Doctor insights on:
Is There A Difference Between The Grandiose Delusions In Mania And Schizophrenia
A mental disorder with positive, negative, and cognitive symptoms. A person with positive symptoms loses touch with reality with hallucinations or delusions. Negative symptoms: lack of pleasure; failing to take care of everyday functions; losing motivation; the inability to carry out plans in isolation. Cognitive symptoms could include problems focusing, memory problems or difficulty understanding ...Read more
What are examples of delusions. What things would voices in you head say if you have schizophrenia?
I am diagnosed with schizophrenia have delusions of grandeur but I have doubts about them. What does this mean?
Delusional thinking: The doubts you have about the validity of the delusional thinking is actually a good thing in that it is probably your rational mind attempting to break into the delusional thought process. More importantly however, for anyone with schizophrenia, appropriate treatment and medication management is essential. If you aren't already, i would encourage you to stay consistently in treatment. ...Read more
Is being self preoccupied considered a sign of schizophrenia delusions of grandeur or just egotism?
Very different: Schizophrenia is a chronic, severe, and often disabling brain disorder with psychotic symptoms like hallucinations, delusions, and thought disorder. Depending on treatment, people may or may not be able to hold jobs or relate well to others. Ocd is an anxiety disorder, and is not psychotic. It's characterized by obsessive thoughts and compulsive, ritualized behaviors. Both can be treated. ...Read moreSee 1 more doctor answer
Psychosis: Delusions are defined as fixed false ideas and sometimes are accompanied by paranoia and suspiciousness. It is generally not recommended to confront the person with them directly. The person with the delusions often cannot be convinced that their ideas are incorrectthis symptom is seen in many illnesses. Try to encourage the person to seek treatment as it is often fairly easily treated. ...Read moreSee 1 more doctor answer
Can you have schizophrenia without any visual hallucinations? I have delusions, but no hallucinations.
Yes: You can have schizophrenia without hallucinations AND you can have hallucinations or delusions without schizophrenia. That you are asking this question suggests you may not have schizophrenia. Schizophrenic delusions are felt by the person experiencing them to be fact not delusion. ...Read more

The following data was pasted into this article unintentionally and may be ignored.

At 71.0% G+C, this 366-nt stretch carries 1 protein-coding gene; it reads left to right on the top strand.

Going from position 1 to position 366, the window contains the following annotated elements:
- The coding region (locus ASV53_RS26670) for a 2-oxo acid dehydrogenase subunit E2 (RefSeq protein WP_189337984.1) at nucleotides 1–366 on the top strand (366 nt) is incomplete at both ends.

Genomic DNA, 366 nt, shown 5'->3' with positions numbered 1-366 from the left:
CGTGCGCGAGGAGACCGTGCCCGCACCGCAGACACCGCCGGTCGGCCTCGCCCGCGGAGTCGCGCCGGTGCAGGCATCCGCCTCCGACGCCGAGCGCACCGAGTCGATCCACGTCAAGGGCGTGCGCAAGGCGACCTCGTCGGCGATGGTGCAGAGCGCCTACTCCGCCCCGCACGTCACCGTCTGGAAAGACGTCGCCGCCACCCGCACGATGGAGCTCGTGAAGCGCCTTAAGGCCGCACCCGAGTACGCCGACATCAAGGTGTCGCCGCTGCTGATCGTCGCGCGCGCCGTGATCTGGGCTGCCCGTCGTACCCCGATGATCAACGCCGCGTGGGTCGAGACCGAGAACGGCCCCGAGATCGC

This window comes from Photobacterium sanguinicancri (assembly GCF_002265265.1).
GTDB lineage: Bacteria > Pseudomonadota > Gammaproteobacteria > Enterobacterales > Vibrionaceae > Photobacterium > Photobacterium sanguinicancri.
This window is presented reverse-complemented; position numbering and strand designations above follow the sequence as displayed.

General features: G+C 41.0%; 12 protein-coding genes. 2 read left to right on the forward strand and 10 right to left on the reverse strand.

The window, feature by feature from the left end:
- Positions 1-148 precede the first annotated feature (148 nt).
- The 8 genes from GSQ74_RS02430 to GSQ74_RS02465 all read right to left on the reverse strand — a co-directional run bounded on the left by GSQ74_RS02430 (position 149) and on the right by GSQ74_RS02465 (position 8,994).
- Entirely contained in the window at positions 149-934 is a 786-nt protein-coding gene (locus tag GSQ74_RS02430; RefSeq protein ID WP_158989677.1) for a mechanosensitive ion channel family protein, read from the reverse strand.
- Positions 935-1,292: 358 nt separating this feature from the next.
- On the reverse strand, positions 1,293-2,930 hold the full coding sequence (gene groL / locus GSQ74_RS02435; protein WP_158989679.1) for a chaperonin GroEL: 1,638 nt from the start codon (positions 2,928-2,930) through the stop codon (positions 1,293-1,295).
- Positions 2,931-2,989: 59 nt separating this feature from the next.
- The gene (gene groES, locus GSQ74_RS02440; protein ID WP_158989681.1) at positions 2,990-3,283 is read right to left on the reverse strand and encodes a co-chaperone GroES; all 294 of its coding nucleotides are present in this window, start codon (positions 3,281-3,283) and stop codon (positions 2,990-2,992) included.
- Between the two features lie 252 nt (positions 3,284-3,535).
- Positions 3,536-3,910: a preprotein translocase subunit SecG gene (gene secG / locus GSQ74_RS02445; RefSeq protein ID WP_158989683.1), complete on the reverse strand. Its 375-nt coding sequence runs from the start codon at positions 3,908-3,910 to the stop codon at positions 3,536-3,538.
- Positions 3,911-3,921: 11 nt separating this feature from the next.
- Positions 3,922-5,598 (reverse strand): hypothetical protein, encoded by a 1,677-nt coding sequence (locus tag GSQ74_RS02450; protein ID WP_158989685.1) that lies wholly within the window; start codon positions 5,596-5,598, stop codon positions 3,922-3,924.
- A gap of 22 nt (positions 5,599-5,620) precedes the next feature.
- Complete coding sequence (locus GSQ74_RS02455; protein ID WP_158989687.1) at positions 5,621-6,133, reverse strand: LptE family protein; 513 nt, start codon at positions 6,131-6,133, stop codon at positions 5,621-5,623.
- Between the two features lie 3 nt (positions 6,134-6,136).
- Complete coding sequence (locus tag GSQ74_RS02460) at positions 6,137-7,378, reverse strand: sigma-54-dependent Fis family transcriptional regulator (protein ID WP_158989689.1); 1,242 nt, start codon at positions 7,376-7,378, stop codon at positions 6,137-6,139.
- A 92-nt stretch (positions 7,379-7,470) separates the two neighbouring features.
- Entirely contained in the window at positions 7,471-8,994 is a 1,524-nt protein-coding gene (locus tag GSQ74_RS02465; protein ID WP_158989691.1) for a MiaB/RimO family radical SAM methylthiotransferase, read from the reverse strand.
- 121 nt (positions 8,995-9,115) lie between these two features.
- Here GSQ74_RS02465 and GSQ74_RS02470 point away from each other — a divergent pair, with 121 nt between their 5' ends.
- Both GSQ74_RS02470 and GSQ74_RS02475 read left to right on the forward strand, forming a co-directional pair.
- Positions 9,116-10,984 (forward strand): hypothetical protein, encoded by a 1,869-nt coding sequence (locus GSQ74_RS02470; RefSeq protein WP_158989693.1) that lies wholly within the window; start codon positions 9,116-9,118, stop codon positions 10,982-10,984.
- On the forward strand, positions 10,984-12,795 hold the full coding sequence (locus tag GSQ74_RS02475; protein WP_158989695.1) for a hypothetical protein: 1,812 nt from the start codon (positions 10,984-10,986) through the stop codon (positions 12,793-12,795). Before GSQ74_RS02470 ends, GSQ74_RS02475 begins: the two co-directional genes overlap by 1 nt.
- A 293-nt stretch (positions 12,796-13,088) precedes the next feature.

Does the public accept the positive symptoms of schizophrenia (voices, delusions) more than the negative symptoms?
Behavioral Impact: Public acceptance of the symptoms of schizophrenia, both the positive and the negative, varies more on the behaviorial influence these symptoms have on the individual than the symptom itself. Command hallucinations may lead to violence while a flat affect may lead to withdrawal and isolation. Historically the public hasn't accepted schizophrenia due to ignorance of this treatable condition. ...Read moreSee 1 more doctor answer
How successful is Abilify (aripiprazole) in managing schizophrenia / schizoaffective disorder with jealousy type delusions?
Is it possible to have schizophrenia if one experiences non-bizarre delusions, but no hallucinations, hearing voices or bizarre delusions?
Complicated, but yes: If someone has non-bizarre delusions and disorganized speech, grossly disorganized or catatonic behavior, or flat affect, alogia, or avolition, schizophrenia may be present. But, this might be the case only if there is significant disturbance in important areas of functioning in day-to-day life (e.g., work, school, relationships, self-care). A professional evaluation can help clarify this. ...Read moreSee 1 more doctor answer
Schizophrenia: There are periods of schizophrenic episodes that are free from hallucinations, and other so-called positive symptoms. One of the subtypes of schizophrenia is known as catatonic schizophrenia, there the patient sits mute for hours in all kinds of eccentric and even painful looking positionss. ...Read moreSee 1 more doctor answer
A wide range: Delusions associated with schizophrenia can cover the gamut from believing one has superpowers (reading minds, influencing world events, being invulnerable) to fears of persecution (others reading your mind, having devices implanted in the body for various purposes, being made fun of on tv) to grandiose ideas of being sent to save the world or protect it from some specific danger. ...Read moreSee 2 more doctor answers
Maybe....: A delusion does not = schizophrenia. Schizophrenia entails six months of symptoms and must significantly impair functioning. The symptoms are not due to drug use or another mental illness.Symptoms may include hallucinations, delusions (fixed beliefs that aren't true), disorganized speech and behavior, lack of motivation and emotional expression, low energy, poor grooming etc. ...Read moreSee 2 more doctor answers
Auditory: Schizophrenics usually suffer predominantly from auditory hallucinations. Not so much visual, gustatory, tactile, or olfactory. Occasionally, however, those who do have visual hallucinations will report seeing the same one repeatedly. However, this is not always the case. ...Read moreSee 1 more doctor answer
Different answers: Depending on many things, the answer will vary. Legal, criminal and everyday moral/ethical accountability are different. Also, the severity of the conditions plays a role. This answer may be more philosophical than you want - but it lead to thoughts about responsibility and societal awareness in many ways. A good, if complicated, question. Thanks! ...Read more
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